The bitter cold, short days, and gloomy forecasts of wintertime have got me thinking... how does a person take heart, find courage, and call up the energy to keep going forward?
Here are three titles that may provide some answers featuring characters dealing with serious situations and learning how to cope in positive, constructive ways.
The Boy Who Failed Show and Tell by Jordan Sonnenblick
Jordan promises himself that fourth grade will be different… and, boy, is it! He transfers to another school, one that is bigger and more diverse. He's not the only Jewish kid in his class. His new teacher, Miss Tuff, also helps to unlock Jordan's creative potential. A strong reader with a love of comics and music, Jordan aspires to be a writer one day. That day comes when Miss Tuff invites him to write and perform skits for the class, and his comedic talent shines bright. The author’s blend of wit and sensitivity mines even the darker elements for humor and fills this memoir with a sense of hope and optimism.
A Glasshouse of Stars by Shirley Marr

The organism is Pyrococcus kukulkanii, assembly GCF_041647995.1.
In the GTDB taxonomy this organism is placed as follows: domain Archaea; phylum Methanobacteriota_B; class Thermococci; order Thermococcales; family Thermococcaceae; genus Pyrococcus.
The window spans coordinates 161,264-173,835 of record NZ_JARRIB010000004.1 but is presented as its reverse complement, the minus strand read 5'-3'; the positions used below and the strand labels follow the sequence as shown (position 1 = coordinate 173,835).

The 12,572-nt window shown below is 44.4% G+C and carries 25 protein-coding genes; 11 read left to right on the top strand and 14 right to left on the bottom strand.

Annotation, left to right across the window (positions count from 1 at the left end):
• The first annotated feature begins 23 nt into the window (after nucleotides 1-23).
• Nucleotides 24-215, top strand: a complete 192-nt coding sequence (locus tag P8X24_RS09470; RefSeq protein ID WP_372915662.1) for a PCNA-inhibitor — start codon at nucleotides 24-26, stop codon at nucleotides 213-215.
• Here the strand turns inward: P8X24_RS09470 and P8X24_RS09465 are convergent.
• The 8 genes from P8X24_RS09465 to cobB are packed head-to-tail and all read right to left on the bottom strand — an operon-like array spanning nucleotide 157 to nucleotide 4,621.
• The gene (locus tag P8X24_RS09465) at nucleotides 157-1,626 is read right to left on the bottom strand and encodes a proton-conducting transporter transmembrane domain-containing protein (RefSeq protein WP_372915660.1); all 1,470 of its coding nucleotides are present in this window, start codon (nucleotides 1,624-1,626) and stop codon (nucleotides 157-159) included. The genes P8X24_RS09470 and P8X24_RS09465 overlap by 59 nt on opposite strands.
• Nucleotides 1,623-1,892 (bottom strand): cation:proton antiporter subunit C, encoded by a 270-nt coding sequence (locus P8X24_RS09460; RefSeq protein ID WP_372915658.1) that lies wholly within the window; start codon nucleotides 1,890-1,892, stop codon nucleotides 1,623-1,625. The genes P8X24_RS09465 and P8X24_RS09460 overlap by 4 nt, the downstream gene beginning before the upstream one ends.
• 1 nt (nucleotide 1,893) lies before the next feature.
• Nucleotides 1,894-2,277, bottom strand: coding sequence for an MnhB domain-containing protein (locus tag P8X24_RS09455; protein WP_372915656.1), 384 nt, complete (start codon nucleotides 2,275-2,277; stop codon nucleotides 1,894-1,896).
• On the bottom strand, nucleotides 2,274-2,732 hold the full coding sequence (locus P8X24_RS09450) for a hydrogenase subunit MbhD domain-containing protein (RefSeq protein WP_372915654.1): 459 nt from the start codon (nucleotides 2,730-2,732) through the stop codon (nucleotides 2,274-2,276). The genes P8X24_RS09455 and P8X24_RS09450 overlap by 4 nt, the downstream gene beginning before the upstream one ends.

An ordinary greenhouse provides a gateway to hope and resilience in this moving tale. Meixing and her family, who are Chinese, have immigrated to a strange place she calls the New Land. Worlds of possibility and hope open up for her and Kevin and Josh, two friends who are also outsiders at school with their respective Vietnamese and Middle Eastern backgrounds. Together they discover their inner strength and the power of friendship.
Tristan Strong Punches A Hole In The Sky by Kwame Mbalia
Tristan is reluctantly sent to his grandparents’ family farm for the summer after losing his first boxing match, a serious issue coming from a family of boxers. In his pocket, he carries the journal of his best friend Eddie, who was killed in a bus accident. Tristan's survivor's guilt means he hasn't read the journal. When Gum Baby, a figure from West African legend, tries to steal the journal, Tristan races to retrieve it and falls into a parallel world. Here, the stories Tristan's grandmother tells are solidly real: he meets John Henry, Brer Fox, High John the Conqueror, and other figures from African and African American folklore. His destiny as an Anansesem, a storyteller of power, is then revealed. This story is rooted in Tristan’s emotional journey—between making friends and losing them—and how he rebuilds his self-confidence and emotional resilience.
A special place, a trusted friend to talk to, and inner strength—there are so many ways to cope with the issues we all face. Perseverance, resilience, friendship, and self-confidence are some of the supports that help us carry on.
If you liked these three books, your neighborhood library is happy to suggest many more—all you need is a library card and your own curiosity.